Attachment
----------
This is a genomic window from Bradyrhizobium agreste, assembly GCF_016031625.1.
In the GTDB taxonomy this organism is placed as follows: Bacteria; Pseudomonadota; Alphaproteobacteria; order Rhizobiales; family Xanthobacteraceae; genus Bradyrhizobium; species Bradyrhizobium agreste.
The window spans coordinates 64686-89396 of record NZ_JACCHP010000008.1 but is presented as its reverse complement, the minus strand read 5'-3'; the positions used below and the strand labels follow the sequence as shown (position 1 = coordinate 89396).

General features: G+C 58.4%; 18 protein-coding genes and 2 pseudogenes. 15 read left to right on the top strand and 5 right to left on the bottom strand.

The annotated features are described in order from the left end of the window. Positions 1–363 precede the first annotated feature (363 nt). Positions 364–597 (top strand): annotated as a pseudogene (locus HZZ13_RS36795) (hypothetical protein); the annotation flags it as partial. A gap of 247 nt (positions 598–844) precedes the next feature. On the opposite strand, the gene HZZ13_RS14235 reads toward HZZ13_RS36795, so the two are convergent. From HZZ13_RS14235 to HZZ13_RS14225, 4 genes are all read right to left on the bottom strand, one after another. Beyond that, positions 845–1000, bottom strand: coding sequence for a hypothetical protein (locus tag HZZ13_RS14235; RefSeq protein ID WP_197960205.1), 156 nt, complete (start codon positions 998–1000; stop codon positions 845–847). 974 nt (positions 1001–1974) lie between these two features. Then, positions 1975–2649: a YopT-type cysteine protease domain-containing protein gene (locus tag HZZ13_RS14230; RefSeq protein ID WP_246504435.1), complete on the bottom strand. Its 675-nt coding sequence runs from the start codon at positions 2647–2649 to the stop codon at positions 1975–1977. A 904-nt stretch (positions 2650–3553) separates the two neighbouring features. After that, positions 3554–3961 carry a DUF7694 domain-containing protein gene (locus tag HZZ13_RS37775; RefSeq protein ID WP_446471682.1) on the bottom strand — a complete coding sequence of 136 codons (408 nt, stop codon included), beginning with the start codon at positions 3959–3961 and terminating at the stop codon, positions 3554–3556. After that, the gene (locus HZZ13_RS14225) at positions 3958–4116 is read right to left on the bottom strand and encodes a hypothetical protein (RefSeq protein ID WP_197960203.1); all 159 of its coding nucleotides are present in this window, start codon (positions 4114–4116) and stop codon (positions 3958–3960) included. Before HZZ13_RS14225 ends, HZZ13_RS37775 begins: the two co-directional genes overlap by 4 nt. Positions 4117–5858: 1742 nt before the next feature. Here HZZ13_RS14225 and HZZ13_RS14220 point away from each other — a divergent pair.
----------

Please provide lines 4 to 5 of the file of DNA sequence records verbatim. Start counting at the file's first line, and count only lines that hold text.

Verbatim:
General features: G+C 58.4%; 18 protein-coding genes and 2 pseudogenes. 15 read left to right on the top strand and 5 right to left on the bottom strand.

The annotated features are described in order from the left end of the window. Positions 1–363 precede the first annotated feature (363 nt). Positions 364–597 (top strand): annotated as a pseudogene (locus HZZ13_RS36795) (hypothetical protein); the annotation flags it as partial. A gap of 247 nt (positions 598–844) precedes the next feature. On the opposite strand, the gene HZZ13_RS14235 reads toward HZZ13_RS36795, so the two are convergent. From HZZ13_RS14235 to HZZ13_RS14225, 4 genes are all read right to left on the bottom strand, one after another. Beyond that, positions 845–1000, bottom strand: coding sequence for a hypothetical protein (locus tag HZZ13_RS14235; RefSeq protein ID WP_197960205.1), 156 nt, complete (start codon positions 998–1000; stop codon positions 845–847). 974 nt (positions 1001–1974) lie between these two features. Then, positions 1975–2649: a YopT-type cysteine protease domain-containing protein gene (locus tag HZZ13_RS14230; RefSeq protein ID WP_246504435.1), complete on the bottom strand. Its 675-nt coding sequence runs from the start codon at positions 2647–2649 to the stop codon at positions 1975–1977. A 904-nt stretch (positions 2650–3553) separates the two neighbouring features. After that, positions 3554–3961 carry a DUF7694 domain-containing protein gene (locus tag HZZ13_RS37775; RefSeq protein ID WP_446471682.1) on the bottom strand — a complete coding sequence of 136 codons (408 nt, stop codon included), beginning with the start codon at positions 3959–3961 and terminating at the stop codon, positions 3554–3556. After that, the gene (locus HZZ13_RS14225) at positions 3958–4116 is read right to left on the bottom strand and encodes a hypothetical protein (RefSeq protein ID WP_197960203.1); all 159 of its coding nucleotides are present in this window, start codon (positions 4114–4116) and stop codon (positions 3958–3960) included. Before HZZ13_RS14225 ends, HZZ13_RS37775 begins: the two co-directional genes overlap by 4 nt. Positions 4117–5858: 1742 nt before the next feature. Here HZZ13_RS14225 and HZZ13_RS14220 point away from each other — a divergent pair.